In the wake of the mass killing in Azizabad, Afghan President Hamid Karzai attempted to assuage popular anger in Afghanistan and deflect it from his own puppet regime by denouncing the killings and demanding that the American military stop targeting civilians.
For its part, the Pentagon vowed to exercise greater care. General David McKiernan, senior US commander in Afghanistan, issued a directive to US forces last September calling for American forces to be more discriminatory in the use of firepower.
At the same time, however, the US commander blamed the insurgents for the killings carried out by the US military, claiming that they purposely “mixed in with the population.” This is the same charge leveled by every army engaged in a colonial occupation and counterinsurgency warfare to justify mass killings. The reality is that the insurgents are drawn from the population, living among and drawing support from it.
The directive did nothing to halt the bloodletting. According to a report issued by the United Nations in February, the number of civilians killed in Afghanistan rose 40 percent to a record 2,118 last year. Many of the dead were victims of US air strikes, which are regularly called in by American ground units that find themselves outmaneuvered by Afghan fighters, who enjoy the advantage of battling in their own land.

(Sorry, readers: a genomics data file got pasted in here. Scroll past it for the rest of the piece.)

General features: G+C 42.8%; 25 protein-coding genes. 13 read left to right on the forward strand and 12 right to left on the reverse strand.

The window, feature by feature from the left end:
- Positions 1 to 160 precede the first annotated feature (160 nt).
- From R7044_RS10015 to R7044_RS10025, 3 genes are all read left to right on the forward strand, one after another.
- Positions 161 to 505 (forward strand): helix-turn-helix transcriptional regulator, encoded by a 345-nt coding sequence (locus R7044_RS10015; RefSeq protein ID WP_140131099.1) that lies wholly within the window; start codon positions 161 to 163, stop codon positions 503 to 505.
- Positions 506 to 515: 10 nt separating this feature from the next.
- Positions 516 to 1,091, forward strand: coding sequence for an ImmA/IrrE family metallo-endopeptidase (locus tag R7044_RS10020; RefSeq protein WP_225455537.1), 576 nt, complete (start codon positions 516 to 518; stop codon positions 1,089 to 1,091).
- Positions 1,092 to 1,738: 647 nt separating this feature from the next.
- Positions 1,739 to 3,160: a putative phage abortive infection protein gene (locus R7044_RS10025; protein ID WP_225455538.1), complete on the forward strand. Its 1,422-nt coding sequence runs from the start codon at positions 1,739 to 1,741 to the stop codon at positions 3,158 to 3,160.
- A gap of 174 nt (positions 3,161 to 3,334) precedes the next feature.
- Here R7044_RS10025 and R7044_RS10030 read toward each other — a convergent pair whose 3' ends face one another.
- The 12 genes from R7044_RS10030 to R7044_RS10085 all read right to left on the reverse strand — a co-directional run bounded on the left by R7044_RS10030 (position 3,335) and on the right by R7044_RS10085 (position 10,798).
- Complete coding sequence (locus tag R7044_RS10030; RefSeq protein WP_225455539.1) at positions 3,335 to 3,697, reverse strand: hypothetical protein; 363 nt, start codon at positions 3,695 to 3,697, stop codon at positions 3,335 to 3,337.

Karzai, speaking before the Brookings Institution think tank in Washington on Tuesday, made a general reference to civilian casualties, but said nothing about the latest bombing. He counseled that the success of the US intervention in Afghanistan depended upon “making sure absolutely that Afghans don't suffer—that Afghan civilians are protected.”
“This war against terrorism will succeed only if we fight it from a higher platform of morality,” he said in his speech. “We must be conducting this war as better human beings.”
Such appeals for “morality” serve merely as a cover for what is universally acknowledged among Western military circles to be preparations for a major escalation of the killing in Afghanistan. The Pentagon is in the midst deploying another 21,000 troops to the occupied country as part of a “surge” ordered by the Obama administration that will more than double the number of US troops to 68,000.
As British Brigadier David Hook, the deputy commander of the NATO-led force in the south of Afghanistan, told the Reuters news agency last week, “It's going to be a bloody summer,” as the US forces begin combat operations in the region.
Hook also predicted a spike in casualties for the US-led occupation forces. A total of 1,140 US and other NATO troops have been killed in Afghanistan since the beginning of the war in October 2001. Nearly 400 fatalities have been recorded since the beginning of last year, as resistance to the occupation and armed attacks on foreign troops have risen sharply.